The entire IT world is abuzz with the emergence of big data. With applications for consumers, enterprises and scientists alike, big data has enormous potential to change the way we do business in the future.
But there are other industries and professions, including real estate, that stand to benefit greatly from the integration of the real-time data analysis, predictive analytics and benchmark reporting offered through big data.
Understanding Big Data at Its Core
Big data is highly useful in financial risk management and assessment. Relevant information is typically received in one of two forms, either unstructured or multi-structured.
- Unstructured data is highly unorganized and rather inefficient when it comes to processing, translating and collating. Such information usually comes via plain text documents, blogs, and social media posts.
- Multi-structured data is far more useful in big data processing and management. This information is generally collected from customer transactions or questionnaires, detailed spreadsheets, and even images.
Although multi-structured data is preferred, both forms can be used in the collection and management of big data. Those who work with big data should place more of a focus on the accuracy and validity of incoming data as opposed to the form it’s presented.
Reducing Financial Risk
Many different factors go into determining the financial risk of an investment or venture in real estate. What once required laborious and tedious calculations can now be completed in a matter of seconds through big data processing.
Big data makes it easier to track details of a potential investment property, including any past renovations or repairs, the status of any outstanding loans or current investments and more. When used in tandem with the Internet of Things, big data is able to complement property management, too.
Creating Accurate Appraisals & Reports
The ability to deliver accurate appraisals is essential to the ongoing success of any realtor. In the past, the bulk of the appraisal process involved the manual collection, organization, and verification of data. Given the enormous datasets, some enterprises are working with today, managing all of this information would be unrealistic. With the prevalence of big data processing, it’s also unnecessary.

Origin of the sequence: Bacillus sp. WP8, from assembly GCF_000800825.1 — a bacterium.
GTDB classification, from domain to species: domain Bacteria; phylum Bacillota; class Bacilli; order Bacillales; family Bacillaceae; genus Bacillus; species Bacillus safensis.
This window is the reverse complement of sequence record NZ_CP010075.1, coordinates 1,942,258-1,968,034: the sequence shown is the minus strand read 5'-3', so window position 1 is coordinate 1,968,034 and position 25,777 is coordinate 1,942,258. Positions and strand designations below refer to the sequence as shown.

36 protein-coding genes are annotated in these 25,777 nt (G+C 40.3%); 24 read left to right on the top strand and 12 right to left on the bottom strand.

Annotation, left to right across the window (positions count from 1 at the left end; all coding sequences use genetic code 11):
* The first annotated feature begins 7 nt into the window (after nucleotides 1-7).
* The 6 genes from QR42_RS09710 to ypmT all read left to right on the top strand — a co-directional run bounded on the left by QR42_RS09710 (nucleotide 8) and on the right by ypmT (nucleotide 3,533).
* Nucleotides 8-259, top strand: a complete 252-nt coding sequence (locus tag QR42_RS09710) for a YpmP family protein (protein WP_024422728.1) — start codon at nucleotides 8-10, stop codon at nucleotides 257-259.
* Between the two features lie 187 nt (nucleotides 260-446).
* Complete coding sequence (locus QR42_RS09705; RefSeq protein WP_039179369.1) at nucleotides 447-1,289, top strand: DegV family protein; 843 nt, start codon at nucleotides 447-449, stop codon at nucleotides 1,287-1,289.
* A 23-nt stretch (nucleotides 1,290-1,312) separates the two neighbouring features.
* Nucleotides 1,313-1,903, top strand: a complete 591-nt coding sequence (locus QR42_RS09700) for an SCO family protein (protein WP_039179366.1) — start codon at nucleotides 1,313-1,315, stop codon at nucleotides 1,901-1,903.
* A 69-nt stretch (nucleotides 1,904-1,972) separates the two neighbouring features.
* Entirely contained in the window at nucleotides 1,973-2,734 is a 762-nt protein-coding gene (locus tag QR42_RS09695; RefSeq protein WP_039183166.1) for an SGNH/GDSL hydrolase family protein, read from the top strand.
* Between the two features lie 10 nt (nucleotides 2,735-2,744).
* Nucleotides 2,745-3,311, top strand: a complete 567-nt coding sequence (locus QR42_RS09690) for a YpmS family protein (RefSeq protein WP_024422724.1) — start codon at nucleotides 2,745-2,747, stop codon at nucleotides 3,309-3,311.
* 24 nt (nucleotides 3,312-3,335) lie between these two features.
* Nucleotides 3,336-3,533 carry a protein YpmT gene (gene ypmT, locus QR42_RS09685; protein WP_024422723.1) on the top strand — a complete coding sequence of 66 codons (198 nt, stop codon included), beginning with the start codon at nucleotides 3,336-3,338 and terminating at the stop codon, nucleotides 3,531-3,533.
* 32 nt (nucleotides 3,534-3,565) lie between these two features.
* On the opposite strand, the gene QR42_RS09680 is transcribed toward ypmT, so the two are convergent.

Real-time data analytics and automated processing take care of all the legwork for you. This reduces the potential for human error, improves appraisal speeds and ultimately results in submissions that are data-driven and highly accurate.
Benchmark reporting is also strengthened through the application of big data. Multiple cities have recently committed to lowering their energy consumption through building energy benchmarking, and they’re relying on big data for a timely solution. Trade associations such as BOMA International and LEED have benefitted from the increasing prevalence of big data.
Providing Better Buyer Assessments
Getting to know your prospective buyers is another key to success in the real estate industry. This is achievable through relevant data analytics, which happens to be a primary selling point of big data management. By collecting and analyzing past statistics, figures and trends, today’s computers are capable of providing an accurate forecast of their future interests, actions, and activities. Although it’s not perfect, many companies have already begun using predictive analytics with great success.
The resulting data can be used in a myriad of ways. By collecting the email addresses of your prospective buyers, for example, you can usually locate their public profiles on today’s social media sites. This provides you with another avenue to explore with your marketing and advertising campaigns.
Embracing Everything Big Data Has to Offer
Big data is best viewed as a package deal. While it’s possible to use its functions independently of one another, your predictive analytics wouldn’t be as accurate without the capabilities of real-time data processing. It would also be difficult to gauge your success without some form of benchmark reporting. Viewing these services as one unit not only simplifies the entire concept of big data, but it makes it understandable for tech newbies and veterans alike.